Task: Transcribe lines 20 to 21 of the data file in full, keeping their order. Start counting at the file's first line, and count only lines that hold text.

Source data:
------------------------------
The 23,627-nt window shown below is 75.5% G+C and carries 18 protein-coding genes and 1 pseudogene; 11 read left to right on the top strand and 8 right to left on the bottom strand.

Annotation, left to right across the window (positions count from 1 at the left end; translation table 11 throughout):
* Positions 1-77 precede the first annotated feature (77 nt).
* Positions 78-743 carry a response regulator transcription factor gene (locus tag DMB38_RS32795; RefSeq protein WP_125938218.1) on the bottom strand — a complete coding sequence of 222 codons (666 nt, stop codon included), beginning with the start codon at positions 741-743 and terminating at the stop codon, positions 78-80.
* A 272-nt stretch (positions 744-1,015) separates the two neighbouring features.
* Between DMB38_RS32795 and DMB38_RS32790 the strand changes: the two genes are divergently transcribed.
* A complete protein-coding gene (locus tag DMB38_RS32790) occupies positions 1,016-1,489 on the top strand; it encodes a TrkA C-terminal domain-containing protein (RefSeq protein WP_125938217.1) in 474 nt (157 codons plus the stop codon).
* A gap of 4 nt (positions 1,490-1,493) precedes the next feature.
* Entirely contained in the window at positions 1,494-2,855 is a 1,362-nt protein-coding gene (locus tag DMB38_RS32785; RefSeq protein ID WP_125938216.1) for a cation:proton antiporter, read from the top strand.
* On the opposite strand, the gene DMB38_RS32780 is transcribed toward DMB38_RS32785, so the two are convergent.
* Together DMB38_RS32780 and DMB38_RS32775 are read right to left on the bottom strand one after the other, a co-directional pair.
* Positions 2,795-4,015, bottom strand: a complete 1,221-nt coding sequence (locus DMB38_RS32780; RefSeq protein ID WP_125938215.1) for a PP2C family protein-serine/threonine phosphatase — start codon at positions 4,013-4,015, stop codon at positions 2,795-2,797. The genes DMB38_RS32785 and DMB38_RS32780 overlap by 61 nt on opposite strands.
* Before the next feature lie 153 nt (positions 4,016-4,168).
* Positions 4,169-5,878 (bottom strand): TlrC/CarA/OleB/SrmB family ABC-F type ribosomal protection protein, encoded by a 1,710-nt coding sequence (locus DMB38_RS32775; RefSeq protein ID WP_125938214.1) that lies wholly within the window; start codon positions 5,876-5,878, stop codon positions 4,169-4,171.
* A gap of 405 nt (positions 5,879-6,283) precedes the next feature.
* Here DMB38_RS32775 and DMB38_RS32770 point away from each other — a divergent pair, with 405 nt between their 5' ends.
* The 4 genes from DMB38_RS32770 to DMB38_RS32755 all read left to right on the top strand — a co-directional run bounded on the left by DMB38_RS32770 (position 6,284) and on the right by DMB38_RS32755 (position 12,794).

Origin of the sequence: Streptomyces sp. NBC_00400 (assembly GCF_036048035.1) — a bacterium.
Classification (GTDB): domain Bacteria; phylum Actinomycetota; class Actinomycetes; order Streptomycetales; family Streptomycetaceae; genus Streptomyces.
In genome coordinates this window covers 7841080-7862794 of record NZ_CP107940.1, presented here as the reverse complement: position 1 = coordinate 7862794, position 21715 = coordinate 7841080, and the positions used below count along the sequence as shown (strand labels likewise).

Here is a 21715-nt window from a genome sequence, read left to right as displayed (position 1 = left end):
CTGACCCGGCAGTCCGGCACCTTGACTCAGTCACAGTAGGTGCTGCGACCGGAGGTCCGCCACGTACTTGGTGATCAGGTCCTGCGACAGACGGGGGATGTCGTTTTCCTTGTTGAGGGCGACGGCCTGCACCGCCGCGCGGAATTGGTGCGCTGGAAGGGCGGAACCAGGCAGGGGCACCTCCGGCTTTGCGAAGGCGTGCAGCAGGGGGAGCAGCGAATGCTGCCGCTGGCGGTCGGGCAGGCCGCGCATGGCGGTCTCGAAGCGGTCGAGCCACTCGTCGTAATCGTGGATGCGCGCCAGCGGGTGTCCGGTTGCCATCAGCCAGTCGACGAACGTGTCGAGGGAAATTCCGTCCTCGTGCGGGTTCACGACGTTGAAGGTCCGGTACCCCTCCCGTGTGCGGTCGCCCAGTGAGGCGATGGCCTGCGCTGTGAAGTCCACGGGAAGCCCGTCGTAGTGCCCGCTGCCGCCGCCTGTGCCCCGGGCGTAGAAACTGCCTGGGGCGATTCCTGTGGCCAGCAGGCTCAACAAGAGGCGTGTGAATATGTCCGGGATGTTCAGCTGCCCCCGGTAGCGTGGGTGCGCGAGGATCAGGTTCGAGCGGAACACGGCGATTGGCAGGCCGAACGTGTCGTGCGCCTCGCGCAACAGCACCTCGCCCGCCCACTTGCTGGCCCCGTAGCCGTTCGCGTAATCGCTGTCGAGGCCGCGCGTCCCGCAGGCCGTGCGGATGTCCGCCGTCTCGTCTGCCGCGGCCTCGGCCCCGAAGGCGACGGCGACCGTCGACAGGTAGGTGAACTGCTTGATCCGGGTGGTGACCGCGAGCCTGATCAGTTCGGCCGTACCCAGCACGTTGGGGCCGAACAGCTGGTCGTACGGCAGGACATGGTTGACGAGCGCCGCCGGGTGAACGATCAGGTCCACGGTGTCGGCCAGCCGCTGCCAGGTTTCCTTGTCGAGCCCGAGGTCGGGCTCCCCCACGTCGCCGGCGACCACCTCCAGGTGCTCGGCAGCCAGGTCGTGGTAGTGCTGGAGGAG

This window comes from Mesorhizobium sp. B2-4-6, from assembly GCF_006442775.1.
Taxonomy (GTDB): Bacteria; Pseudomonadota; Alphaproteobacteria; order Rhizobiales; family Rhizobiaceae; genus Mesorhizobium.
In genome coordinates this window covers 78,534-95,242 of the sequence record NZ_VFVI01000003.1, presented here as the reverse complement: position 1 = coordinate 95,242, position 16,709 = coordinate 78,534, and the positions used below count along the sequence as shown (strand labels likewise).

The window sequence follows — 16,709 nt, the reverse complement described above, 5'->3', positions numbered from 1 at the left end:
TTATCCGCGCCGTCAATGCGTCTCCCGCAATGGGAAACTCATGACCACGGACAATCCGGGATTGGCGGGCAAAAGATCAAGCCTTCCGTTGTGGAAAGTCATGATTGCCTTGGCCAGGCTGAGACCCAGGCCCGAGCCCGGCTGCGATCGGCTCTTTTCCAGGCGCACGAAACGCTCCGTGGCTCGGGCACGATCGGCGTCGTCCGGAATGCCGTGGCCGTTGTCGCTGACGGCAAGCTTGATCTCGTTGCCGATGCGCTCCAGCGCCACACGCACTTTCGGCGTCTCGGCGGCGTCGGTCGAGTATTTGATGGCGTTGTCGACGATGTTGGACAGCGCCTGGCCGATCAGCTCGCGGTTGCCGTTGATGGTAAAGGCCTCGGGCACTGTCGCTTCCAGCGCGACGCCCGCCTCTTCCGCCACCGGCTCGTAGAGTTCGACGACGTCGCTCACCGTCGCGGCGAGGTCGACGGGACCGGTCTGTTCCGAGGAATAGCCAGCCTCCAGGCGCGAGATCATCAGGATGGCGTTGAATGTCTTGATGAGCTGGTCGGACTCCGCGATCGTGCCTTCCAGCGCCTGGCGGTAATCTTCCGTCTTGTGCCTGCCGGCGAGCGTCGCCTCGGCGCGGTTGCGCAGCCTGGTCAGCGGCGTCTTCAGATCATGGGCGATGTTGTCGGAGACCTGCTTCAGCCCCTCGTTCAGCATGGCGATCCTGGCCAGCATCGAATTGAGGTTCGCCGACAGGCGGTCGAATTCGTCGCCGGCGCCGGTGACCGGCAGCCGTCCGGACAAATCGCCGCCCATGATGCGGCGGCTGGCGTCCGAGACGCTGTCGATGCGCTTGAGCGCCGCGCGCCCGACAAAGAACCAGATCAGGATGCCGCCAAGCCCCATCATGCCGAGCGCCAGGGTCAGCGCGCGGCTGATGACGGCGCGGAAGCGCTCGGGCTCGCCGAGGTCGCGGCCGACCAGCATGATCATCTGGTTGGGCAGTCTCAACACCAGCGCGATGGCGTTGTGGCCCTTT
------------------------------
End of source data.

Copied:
In genome coordinates this window covers 7841080-7862794 of record NZ_CP107940.1, presented here as the reverse complement: position 1 = coordinate 7862794, position 21715 = coordinate 7841080, and the positions used below count along the sequence as shown (strand labels likewise).

Here is a 21715-nt window from a genome sequence, read left to right as displayed (position 1 = left end):